Murrumu Walubara Yidindji is the foreign minister of Yidindji sovereign nation, an Indigenous tribal group that has renounced ties with Australia
2 Nov –
A small Aboriginal tribal group that has established its own government and renounced legal ties with Australia aims to make history by entering into the first Indigenous treaty with the Commonwealth.
The Sovereign Yidindji Government, whose lands stretch south of Port Douglas, through Cairns, inland across the Atherton Tablelands and 80km out to sea, says it wants to help Australia overcome the legal conundrum of operating on Yidindji territory without consent.
“The Commonwealth of Australia does not have consent or a treaty to enter Yidindji territory.” Photo: Ben Rushton
Murrumu Walubara Yidindji, the foreign affairs minister, said his government was similar to the Vatican City State – with its own laws, language and institutions.
To the Yidindji people, Australia is a “foreign entity”.
“The Commonwealth of Australia does not have consent or a treaty to enter Yidindji territory, so we had to show the leadership to create our own institutions of government,” Murrumu told Fairfax Media on a visit to Sydney.
“It doesn’t have any validity in law.”
Formerly a journalist known as Jeremy Geia, Murrumu has renounced his Australian citizenship, relinquished his passport and bank accounts, and eschews Australian currency.
“Australia, we can see the injury you’ve got,” he said.
“We can cure it and we’re not going to send you a bill for it. It’s a hearts and minds game and all we’re saying is we have our own jurisdiction.”
On Sunday, he sent his condolences as Yidindji foreign affairs minister to the people of Russia after an horrific plane crash in which all 224 passengers on board perished.
“Today I conveyed our condolences to Russian Foreign Ministry agents & our thoughts and prayers to loved ones of the crash victims #7K9268“, Murrumu Walubara Yidindji tweeted on Sunday.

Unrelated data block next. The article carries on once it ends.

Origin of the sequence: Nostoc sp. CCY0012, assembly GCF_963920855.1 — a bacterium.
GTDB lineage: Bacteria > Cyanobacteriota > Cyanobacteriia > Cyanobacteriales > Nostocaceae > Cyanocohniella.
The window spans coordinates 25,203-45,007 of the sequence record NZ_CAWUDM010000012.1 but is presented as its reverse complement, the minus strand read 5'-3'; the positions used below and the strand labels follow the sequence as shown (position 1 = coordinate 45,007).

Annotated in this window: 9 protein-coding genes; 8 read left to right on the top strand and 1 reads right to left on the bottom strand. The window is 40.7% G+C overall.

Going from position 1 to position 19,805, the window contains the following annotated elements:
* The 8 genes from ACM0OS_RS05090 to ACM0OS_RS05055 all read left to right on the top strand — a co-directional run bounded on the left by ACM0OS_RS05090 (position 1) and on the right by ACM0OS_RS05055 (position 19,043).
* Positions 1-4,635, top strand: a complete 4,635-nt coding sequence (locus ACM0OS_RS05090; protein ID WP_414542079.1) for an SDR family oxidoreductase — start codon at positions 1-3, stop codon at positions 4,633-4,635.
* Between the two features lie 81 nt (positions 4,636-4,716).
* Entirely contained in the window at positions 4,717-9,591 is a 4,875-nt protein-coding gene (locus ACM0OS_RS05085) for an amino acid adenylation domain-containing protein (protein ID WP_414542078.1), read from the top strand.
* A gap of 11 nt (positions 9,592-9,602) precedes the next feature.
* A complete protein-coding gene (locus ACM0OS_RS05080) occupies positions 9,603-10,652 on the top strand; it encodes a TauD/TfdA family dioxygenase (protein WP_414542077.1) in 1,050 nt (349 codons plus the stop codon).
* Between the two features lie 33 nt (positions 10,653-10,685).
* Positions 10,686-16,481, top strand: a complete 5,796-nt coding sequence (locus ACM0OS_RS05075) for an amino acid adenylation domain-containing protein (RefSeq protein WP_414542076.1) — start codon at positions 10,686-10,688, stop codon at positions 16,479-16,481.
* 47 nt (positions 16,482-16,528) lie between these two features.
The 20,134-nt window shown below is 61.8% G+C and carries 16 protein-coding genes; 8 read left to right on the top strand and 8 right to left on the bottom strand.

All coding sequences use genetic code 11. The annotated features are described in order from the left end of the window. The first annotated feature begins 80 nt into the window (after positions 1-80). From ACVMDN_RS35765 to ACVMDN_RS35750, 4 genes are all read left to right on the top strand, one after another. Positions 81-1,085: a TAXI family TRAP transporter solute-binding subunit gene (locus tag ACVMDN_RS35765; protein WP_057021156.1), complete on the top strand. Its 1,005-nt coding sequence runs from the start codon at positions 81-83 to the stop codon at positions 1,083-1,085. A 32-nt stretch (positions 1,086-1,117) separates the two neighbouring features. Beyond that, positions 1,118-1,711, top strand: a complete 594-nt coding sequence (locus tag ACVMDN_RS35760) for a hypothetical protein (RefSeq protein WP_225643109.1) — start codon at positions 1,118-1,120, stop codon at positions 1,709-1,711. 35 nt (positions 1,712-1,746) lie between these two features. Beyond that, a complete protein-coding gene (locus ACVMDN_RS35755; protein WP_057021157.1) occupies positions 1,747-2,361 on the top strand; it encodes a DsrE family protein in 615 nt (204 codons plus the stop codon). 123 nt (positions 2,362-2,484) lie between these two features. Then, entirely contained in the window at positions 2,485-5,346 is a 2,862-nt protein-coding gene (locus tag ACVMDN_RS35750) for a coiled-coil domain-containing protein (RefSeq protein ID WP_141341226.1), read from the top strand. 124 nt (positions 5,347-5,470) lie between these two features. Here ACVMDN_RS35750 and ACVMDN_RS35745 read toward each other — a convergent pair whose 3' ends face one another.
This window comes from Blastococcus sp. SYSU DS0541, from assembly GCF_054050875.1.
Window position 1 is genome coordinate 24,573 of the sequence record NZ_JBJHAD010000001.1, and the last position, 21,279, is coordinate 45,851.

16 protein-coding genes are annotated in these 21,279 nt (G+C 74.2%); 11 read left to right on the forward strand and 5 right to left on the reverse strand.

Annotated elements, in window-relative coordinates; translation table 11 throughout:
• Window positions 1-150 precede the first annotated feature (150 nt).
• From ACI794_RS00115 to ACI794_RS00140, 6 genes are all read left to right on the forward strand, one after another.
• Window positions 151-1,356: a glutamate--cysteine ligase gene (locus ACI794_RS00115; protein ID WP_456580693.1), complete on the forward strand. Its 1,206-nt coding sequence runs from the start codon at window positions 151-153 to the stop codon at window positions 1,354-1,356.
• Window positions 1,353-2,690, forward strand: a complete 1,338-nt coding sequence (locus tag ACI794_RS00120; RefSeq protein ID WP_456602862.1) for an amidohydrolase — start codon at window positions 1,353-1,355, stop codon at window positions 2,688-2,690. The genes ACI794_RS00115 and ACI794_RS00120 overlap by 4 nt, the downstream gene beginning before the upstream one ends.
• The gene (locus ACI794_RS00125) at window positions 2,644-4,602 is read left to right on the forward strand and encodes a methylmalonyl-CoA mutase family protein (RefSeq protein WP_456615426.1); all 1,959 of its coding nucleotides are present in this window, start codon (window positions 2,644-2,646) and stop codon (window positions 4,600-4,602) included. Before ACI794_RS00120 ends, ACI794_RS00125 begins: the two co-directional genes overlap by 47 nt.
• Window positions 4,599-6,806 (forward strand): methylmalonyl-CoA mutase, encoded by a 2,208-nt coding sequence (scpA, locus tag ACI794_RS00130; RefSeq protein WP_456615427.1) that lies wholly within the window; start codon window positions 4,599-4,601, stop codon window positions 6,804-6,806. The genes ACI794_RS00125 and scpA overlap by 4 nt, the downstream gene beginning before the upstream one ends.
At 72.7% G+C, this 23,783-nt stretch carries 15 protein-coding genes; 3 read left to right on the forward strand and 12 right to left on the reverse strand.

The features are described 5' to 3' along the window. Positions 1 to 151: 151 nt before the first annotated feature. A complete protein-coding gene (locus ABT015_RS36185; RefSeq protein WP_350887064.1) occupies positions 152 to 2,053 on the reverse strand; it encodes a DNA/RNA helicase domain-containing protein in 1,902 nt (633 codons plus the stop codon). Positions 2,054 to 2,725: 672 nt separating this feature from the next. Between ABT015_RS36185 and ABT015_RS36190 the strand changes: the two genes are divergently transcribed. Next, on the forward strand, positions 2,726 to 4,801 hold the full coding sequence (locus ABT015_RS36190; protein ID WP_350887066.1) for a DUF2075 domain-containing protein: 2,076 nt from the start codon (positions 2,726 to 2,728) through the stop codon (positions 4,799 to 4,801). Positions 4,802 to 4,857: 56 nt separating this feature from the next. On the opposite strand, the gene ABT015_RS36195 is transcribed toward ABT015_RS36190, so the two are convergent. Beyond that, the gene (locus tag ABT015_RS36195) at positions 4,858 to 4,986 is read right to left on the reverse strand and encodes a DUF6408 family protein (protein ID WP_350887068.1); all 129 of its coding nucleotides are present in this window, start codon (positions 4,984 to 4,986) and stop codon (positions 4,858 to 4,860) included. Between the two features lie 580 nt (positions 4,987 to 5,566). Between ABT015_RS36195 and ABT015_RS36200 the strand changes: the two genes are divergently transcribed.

Since early last year, around 40 people have taken the citizenship pledge to join the Yidindji tribal people, who also have their own driver licensing system.
Murrumu was pulled over by Queensland police on Sorry Day in May this year and charged over allegedly driving an unregistered vehicle without a licence, he said.
He did not show up to court to defend the charges and said he had no idea how the case against him had progressed through the state’s legal system.
“It’s got nothing to do with me,” he said.
He is unsure how he will achieve international travel on a Yidindji passport, but is reaching out to countries like Russia and Venezuela to establish diplomatic relations.
The Yidindji government has also sought meetings with the Australian government, but is yet to get a response.
“What we’re saying to the Commonwealth of Australia is: come and sit down with us, have a cup of tea and let’s talk about entering a memorandum of understanding to grant you consent to enter our territory,” Murrumu said.
“This could be a blueprint for true reconciliation.”
Professor Megan Davis, a constitutional law expert and chair of the United Nations Permanent Forum on Indigenous Peoples, said there was nothing stopping the Commonwealth from today entering into a treaty with the Yidindji government.
“People might think it seems a little bit out of the box, but it’s not. It’s quite a conventional way to do it,” she said.
“It’s a ‘Field of Dreams’ principle: build it and they will come.”
The impediments to treaties, like those in Canada and New Zealand, were political, not legal, the University of NSW academic said.